Probing the SAM Binding Site of SARS-CoV-2 nsp14 in vitro Using SAM Competitive Inhibitors Guides Developing Selective bi-substrate Inhibitors

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Author Name

Kanchan Devkota

Published 3 Projects

Biochemistry

Matthieu Schapira

Associate Professor, University of Toronto

Published 8 Projects

Bioinformatics Biochemistry Pharmacology And Toxicology Cell Biology

Sumera Perveen

Published 3 Projects

Biochemistry

Aliakbar Khalili Yazdi

Published 3 Projects

Biochemistry

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Fengling Li

Irene Chau

Published 3 Projects

Biochemistry Cell Biology

Pegah Ghiabi

Published 3 Projects

Biochemistry

Taraneh Hajian

Published 4 Projects

Biochemistry

Peter Loppnau

Published 2 Projects

Biochemistry

Albina Bolotokova

Published 4 Projects

Biochemistry Cell Biology

Karla J.F. Satchell

Published 1 Project

Biochemistry

Ke Wang

Published 2 Projects

Biochemistry

Deyao Li

Published 1 Project

Biochemistry

Jing Liu

Published 2 Projects

Biochemistry

David Smil

Minkui Luo

Published 2 Projects

Biochemistry

Jian Jin

Published 3 Projects

Biochemistry

Paul V. Fish

Published 1 Project

Biochemistry

Peter J Brown

Masoud Vedadi

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The COVID-19 pandemic has clearly brought the healthcare systems world-wide to a breaking point along with devastating socioeconomic consequences. The SARS-CoV-2 virus which causes the disease uses RNA capping to evade the human immune system. Non-structural protein (nsp) 14 is one of the 16 nsps in SARS-CoV-2 and catalyzes the methylation of the viral RNA at N7-guanosine in the cap formation process. To discover small molecule inhibitors of nsp14 methyltransferase (MT) activity, we developed and employed a radiometric MT assay to screen a library of 161 in house synthesized S-adenosylmethionine (SAM) competitive methyltransferase inhibitors and SAM analogs. Among seven identified screening hits, SS148 inhibited nsp14 MT activity with an IC50 value of 70 {+/-} 6 nM and was selective against 20 human protein lysine methyltransferases indicating significant differences in SAM binding sites. Interestingly, DS0464 with IC50 value of 1.1 {+/-} 0.2 M showed a bi-substrate competitive inhibitor mechanism of action. Modeling the binding of this compound to nsp14 suggests that the terminal phenyl group extends into the RNA binding site. DS0464 was also selective against 28 out of 33 RNA, DNA, and protein methyltransferases. The structure-activity relationship provided by these compounds should guide the optimization of selective bi-substrate nsp14 inhibitors and may provide a path towards a novel class of antivirals against COVID-19, and possibly other coronaviruses.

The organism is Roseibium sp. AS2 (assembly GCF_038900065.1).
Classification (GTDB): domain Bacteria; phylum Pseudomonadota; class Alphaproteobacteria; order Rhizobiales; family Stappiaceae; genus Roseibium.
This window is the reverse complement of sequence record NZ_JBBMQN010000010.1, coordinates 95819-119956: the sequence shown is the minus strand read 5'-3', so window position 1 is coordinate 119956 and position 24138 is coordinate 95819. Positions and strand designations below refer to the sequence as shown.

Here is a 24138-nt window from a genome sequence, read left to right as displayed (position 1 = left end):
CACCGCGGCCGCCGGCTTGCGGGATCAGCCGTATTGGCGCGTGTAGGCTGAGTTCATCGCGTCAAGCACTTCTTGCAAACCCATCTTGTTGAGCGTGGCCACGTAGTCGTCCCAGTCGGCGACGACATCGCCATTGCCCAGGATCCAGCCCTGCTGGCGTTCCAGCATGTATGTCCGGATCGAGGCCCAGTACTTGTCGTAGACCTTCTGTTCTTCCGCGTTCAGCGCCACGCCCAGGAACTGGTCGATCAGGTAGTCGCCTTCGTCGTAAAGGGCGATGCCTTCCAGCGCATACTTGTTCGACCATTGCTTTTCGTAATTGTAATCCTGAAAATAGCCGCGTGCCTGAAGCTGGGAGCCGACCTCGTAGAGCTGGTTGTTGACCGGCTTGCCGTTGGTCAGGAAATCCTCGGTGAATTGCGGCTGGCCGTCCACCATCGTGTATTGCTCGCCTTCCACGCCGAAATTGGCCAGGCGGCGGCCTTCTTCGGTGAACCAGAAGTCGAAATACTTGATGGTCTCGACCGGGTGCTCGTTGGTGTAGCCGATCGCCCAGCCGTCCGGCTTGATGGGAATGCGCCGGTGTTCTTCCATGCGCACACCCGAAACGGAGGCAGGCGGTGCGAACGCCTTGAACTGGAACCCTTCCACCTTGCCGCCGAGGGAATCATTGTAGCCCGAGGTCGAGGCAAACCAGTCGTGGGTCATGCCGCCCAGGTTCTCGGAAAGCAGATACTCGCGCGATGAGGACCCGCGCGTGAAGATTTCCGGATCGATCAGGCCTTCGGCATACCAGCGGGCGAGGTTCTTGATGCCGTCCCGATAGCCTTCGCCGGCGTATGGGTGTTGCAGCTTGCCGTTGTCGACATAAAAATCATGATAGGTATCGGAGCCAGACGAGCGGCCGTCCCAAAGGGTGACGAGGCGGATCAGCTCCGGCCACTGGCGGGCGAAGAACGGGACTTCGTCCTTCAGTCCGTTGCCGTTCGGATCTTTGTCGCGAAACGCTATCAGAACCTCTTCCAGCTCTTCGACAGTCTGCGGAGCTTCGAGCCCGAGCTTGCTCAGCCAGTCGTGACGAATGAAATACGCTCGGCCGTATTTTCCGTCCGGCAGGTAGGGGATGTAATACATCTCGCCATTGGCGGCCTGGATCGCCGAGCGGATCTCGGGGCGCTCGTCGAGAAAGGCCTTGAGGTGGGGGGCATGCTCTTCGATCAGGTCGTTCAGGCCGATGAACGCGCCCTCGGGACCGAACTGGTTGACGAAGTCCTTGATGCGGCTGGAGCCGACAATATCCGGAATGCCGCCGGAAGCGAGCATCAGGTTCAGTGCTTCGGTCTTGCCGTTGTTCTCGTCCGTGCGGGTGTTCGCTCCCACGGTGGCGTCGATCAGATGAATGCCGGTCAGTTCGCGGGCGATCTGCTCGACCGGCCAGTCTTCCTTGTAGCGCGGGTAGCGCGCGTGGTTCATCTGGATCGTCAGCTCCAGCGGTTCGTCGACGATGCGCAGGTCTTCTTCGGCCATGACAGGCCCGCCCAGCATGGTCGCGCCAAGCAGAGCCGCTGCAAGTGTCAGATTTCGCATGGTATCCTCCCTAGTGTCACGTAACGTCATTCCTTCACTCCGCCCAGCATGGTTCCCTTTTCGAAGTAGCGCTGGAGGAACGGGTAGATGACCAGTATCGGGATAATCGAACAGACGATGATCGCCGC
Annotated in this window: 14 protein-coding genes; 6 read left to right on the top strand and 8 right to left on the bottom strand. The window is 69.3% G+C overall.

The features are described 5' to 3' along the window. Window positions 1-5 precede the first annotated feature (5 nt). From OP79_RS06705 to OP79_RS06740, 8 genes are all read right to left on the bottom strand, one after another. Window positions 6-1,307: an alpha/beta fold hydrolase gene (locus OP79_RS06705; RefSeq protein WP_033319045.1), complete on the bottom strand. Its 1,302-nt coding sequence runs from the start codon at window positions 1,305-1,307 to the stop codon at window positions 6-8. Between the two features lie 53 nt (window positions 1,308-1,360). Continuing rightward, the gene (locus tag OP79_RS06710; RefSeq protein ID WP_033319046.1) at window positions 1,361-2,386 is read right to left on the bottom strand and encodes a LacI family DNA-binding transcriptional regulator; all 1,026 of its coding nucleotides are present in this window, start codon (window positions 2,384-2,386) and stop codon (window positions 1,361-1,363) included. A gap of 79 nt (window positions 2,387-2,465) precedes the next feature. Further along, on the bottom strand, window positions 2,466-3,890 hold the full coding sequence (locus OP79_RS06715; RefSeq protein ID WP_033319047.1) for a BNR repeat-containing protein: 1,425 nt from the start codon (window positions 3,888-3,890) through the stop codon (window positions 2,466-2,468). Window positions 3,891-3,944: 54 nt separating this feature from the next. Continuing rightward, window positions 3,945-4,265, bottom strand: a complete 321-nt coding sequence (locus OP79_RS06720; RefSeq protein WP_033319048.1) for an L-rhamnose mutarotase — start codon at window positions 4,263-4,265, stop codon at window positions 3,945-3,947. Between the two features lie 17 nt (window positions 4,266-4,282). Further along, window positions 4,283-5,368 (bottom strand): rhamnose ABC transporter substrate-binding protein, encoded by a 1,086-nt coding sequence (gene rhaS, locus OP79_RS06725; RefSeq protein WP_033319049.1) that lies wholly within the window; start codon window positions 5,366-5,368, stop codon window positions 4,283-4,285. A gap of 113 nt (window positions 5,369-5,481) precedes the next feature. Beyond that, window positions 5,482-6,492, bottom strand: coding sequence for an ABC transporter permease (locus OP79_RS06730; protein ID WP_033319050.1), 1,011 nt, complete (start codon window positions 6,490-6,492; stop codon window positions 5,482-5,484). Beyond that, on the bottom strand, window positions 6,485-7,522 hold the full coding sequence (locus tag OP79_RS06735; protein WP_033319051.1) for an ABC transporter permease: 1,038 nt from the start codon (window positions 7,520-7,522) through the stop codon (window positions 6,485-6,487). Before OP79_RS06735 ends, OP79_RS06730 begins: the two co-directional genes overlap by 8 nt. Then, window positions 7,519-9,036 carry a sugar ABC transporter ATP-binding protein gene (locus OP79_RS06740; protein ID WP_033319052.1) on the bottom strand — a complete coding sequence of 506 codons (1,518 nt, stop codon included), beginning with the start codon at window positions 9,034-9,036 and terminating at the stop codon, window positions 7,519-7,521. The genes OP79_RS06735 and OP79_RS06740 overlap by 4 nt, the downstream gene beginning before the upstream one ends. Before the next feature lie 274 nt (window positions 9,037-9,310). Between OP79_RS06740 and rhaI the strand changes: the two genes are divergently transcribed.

Biochemistry
Biochemistry 9 Projects